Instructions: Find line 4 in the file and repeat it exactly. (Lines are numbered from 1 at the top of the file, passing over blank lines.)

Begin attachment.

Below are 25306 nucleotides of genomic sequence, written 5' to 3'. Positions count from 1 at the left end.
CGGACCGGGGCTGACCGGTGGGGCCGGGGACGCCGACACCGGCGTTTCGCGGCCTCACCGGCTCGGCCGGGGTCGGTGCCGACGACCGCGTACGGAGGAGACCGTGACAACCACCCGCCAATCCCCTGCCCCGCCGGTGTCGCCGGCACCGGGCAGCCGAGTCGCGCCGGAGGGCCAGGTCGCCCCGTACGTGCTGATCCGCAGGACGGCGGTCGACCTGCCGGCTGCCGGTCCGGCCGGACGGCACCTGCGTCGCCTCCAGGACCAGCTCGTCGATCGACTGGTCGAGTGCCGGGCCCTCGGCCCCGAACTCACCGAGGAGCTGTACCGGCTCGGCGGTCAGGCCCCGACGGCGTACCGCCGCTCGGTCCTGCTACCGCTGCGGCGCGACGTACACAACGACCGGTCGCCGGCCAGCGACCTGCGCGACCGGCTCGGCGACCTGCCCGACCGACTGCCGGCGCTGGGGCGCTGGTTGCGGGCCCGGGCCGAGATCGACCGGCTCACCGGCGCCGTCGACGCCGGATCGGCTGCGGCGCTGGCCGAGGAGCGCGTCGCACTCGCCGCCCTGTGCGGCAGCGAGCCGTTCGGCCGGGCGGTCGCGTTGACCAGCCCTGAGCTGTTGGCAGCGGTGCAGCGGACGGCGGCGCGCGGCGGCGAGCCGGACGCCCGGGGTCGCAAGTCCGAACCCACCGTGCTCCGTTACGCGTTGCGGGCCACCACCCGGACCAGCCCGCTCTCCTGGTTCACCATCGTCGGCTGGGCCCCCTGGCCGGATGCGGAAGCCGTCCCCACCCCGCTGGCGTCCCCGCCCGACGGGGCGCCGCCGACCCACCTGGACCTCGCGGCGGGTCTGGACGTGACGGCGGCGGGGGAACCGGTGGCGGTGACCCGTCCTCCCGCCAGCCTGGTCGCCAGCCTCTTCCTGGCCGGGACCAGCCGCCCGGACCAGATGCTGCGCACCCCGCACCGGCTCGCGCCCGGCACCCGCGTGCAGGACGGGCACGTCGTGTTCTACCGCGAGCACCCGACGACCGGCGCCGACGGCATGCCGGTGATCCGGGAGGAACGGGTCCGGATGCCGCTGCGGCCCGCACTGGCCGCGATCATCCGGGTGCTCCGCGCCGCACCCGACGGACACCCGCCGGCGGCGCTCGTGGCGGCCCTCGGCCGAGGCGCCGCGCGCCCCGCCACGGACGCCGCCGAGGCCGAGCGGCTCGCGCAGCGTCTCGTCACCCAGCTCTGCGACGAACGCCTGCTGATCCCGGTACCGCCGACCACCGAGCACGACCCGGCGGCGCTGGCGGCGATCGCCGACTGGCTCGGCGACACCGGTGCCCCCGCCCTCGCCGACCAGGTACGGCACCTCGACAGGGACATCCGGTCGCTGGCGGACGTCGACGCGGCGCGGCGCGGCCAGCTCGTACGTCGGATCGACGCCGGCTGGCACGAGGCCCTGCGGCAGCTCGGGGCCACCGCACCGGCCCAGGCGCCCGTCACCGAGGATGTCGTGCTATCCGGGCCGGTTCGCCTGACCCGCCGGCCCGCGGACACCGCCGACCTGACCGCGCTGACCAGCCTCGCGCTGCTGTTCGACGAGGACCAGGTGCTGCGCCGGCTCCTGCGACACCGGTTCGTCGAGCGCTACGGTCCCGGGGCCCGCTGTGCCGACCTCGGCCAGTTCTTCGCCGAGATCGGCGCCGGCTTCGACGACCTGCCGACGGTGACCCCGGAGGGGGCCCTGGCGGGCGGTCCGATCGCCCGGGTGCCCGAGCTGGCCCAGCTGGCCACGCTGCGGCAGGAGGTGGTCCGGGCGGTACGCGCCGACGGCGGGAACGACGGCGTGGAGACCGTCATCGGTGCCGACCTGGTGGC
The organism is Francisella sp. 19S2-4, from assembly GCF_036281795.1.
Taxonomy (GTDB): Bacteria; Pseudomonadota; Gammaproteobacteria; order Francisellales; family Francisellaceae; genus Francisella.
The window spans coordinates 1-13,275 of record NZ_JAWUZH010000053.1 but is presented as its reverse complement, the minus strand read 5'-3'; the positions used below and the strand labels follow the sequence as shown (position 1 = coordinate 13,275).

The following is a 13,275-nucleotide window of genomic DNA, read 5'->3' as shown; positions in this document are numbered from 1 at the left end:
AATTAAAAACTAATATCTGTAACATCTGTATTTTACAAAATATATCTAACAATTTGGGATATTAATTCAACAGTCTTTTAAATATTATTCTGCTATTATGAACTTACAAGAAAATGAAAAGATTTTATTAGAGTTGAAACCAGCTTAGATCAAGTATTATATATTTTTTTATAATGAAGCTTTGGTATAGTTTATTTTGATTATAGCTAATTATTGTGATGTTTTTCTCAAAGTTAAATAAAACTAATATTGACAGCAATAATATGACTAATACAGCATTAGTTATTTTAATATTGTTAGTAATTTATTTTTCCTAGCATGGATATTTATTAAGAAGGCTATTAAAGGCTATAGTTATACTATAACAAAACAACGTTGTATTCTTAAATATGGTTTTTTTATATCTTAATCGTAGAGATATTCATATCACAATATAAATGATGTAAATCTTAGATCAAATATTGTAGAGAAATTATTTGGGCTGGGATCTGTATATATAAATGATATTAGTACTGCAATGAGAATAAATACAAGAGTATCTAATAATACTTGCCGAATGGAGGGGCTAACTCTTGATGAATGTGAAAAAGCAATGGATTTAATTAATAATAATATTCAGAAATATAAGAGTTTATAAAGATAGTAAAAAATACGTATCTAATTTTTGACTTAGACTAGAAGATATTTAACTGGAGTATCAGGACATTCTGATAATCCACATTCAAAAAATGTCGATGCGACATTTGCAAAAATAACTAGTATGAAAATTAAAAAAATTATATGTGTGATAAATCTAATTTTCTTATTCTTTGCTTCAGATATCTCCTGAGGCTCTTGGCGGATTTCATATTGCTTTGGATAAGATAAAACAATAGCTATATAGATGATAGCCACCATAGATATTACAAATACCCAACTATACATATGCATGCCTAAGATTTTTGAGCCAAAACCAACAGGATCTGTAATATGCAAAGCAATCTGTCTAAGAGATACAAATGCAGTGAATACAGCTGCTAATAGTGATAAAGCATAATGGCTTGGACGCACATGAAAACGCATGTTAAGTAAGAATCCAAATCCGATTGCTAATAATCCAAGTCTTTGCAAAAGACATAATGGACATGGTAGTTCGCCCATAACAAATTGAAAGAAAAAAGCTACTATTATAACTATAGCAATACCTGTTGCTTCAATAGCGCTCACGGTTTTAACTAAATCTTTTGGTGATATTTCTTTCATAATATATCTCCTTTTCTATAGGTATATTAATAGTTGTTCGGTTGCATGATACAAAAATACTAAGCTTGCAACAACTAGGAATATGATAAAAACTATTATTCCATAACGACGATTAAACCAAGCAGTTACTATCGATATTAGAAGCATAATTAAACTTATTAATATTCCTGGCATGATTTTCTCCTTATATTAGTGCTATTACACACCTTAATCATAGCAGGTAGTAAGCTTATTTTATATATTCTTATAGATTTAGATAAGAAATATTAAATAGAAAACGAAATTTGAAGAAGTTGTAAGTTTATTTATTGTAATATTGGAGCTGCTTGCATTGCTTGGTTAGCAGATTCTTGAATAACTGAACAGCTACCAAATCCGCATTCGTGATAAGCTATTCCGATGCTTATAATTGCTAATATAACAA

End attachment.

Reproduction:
Taxonomy (GTDB): Bacteria; Pseudomonadota; Gammaproteobacteria; order Francisellales; family Francisellaceae; genus Francisella.